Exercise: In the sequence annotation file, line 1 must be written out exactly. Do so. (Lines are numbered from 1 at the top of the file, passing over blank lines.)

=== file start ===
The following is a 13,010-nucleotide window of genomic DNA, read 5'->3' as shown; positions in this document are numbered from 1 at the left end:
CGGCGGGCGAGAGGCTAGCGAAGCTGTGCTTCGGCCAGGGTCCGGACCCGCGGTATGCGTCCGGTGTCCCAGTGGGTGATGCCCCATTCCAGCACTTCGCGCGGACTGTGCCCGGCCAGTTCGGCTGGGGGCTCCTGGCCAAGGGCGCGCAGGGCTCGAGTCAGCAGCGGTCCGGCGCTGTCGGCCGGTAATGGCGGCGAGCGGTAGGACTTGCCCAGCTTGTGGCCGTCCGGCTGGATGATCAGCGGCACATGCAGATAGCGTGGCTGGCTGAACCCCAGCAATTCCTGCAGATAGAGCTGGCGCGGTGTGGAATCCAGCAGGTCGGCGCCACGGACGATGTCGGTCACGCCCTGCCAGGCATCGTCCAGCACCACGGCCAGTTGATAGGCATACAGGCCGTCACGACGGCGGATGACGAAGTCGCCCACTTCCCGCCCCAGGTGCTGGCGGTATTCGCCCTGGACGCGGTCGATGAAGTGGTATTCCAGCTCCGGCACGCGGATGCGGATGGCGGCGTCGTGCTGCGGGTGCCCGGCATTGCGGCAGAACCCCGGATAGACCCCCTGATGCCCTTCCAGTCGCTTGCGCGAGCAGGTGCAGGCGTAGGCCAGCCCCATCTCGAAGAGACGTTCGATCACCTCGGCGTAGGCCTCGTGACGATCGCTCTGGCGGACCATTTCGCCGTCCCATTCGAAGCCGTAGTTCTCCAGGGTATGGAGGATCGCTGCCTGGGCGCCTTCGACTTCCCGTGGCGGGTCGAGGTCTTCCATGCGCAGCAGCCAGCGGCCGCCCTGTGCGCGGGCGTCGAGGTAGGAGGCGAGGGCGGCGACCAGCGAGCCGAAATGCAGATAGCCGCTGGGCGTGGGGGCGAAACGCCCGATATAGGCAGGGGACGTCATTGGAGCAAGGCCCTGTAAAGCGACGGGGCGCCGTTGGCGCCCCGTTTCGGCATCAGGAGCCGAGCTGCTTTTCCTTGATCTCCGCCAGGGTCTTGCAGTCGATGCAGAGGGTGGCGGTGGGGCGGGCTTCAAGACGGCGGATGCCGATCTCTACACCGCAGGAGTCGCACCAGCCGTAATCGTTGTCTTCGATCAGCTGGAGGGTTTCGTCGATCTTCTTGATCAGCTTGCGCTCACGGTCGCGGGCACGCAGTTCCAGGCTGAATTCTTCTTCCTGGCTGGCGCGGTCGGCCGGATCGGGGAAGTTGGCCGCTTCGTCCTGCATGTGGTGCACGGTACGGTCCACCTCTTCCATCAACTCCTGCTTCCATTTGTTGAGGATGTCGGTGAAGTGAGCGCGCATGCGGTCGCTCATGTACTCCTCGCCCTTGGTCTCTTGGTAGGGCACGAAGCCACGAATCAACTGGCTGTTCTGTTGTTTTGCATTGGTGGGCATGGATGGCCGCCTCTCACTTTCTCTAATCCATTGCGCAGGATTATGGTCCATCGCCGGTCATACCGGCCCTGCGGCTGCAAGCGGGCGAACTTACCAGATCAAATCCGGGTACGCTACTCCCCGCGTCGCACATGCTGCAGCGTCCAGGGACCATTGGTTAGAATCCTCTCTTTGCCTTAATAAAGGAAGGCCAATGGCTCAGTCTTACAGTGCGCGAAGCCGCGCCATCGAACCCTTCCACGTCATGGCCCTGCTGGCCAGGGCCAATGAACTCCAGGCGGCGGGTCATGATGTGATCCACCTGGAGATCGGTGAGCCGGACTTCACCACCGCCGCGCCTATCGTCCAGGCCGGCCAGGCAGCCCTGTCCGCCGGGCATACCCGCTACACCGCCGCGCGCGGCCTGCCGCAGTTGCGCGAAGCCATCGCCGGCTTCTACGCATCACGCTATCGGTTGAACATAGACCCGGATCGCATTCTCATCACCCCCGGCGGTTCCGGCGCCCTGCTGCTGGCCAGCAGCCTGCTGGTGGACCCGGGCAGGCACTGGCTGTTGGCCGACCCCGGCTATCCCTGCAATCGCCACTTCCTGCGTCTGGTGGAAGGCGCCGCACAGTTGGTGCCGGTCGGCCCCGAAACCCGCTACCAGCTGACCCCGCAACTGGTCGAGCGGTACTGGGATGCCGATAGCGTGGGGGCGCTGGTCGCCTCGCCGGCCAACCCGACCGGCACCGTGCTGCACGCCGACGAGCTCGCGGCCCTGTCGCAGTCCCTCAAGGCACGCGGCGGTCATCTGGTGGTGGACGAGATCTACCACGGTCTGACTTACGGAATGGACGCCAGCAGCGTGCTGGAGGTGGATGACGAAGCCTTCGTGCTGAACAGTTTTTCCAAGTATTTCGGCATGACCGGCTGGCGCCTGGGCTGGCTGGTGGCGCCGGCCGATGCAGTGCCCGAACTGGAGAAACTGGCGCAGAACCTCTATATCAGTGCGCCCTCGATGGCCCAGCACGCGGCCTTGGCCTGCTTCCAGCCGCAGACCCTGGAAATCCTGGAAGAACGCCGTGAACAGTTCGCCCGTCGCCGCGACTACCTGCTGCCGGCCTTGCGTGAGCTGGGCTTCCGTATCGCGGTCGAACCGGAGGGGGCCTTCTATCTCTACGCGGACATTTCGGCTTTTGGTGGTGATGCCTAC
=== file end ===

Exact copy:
The following is a 13,010-nucleotide window of genomic DNA, read 5'->3' as shown; positions in this document are numbered from 1 at the left end: